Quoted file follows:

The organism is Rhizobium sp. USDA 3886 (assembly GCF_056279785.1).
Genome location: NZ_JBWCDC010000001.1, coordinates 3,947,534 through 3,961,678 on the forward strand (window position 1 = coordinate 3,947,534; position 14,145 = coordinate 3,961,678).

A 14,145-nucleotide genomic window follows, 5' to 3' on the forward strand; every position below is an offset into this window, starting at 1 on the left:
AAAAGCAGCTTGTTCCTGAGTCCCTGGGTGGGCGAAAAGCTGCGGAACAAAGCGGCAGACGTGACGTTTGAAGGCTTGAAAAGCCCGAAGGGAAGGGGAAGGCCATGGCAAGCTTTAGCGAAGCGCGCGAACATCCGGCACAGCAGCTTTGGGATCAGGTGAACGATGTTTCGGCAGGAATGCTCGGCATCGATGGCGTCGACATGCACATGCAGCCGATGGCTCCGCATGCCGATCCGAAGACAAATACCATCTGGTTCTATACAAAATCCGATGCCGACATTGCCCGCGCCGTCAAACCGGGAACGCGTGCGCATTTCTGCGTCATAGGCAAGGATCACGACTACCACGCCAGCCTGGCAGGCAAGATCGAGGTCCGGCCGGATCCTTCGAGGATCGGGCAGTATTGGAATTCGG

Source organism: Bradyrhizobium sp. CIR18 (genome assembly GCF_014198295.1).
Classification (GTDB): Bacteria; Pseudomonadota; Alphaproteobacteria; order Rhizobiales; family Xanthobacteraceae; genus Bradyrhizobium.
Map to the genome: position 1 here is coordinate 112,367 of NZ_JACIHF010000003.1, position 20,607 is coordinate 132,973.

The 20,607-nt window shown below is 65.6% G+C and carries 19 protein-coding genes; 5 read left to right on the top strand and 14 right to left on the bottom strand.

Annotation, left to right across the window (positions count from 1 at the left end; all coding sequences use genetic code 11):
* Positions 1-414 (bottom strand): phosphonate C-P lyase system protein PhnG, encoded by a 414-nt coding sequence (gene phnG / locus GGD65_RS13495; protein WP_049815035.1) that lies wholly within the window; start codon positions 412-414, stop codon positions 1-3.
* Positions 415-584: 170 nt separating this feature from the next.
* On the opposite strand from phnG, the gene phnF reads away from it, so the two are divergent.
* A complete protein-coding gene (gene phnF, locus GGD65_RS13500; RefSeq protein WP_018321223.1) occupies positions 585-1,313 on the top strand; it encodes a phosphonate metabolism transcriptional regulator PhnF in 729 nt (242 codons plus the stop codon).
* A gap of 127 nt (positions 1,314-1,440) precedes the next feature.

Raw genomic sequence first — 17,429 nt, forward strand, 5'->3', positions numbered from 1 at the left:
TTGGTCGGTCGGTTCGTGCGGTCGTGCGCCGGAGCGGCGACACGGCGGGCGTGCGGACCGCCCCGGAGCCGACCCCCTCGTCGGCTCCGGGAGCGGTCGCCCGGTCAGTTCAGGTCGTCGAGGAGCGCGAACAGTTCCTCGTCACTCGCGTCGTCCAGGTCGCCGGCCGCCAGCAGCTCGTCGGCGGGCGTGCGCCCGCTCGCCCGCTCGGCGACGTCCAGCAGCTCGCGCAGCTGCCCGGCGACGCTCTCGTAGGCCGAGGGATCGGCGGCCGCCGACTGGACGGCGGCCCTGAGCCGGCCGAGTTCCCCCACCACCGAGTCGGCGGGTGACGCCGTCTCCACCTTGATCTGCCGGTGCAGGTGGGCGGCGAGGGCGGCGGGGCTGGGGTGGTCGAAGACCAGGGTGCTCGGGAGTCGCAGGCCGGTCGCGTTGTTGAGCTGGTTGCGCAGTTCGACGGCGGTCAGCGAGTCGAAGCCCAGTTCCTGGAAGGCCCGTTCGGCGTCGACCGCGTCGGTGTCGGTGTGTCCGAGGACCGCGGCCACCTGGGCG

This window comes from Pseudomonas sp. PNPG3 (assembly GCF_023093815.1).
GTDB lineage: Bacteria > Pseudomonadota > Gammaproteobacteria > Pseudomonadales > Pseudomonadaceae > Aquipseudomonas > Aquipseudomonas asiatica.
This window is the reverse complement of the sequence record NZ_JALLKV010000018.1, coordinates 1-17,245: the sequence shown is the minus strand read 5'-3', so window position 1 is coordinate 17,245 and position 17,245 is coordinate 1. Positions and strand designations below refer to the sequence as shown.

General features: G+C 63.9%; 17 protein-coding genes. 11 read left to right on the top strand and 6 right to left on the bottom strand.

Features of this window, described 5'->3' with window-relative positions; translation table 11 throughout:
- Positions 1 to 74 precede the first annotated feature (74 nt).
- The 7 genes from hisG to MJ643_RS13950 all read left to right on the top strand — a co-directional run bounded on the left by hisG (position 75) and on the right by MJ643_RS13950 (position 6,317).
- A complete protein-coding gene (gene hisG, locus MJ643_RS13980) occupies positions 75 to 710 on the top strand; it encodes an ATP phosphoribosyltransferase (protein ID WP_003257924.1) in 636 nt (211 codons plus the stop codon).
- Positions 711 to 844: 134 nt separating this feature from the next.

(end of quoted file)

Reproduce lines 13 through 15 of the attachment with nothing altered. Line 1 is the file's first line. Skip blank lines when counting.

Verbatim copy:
* A complete protein-coding gene (gene phnF, locus GGD65_RS13500; RefSeq protein WP_018321223.1) occupies positions 585-1,313 on the top strand; it encodes a phosphonate metabolism transcriptional regulator PhnF in 729 nt (242 codons plus the stop codon).
* A gap of 127 nt (positions 1,314-1,440) precedes the next feature.

Raw genomic sequence first — 17,429 nt, forward strand, 5'->3', positions numbered from 1 at the left: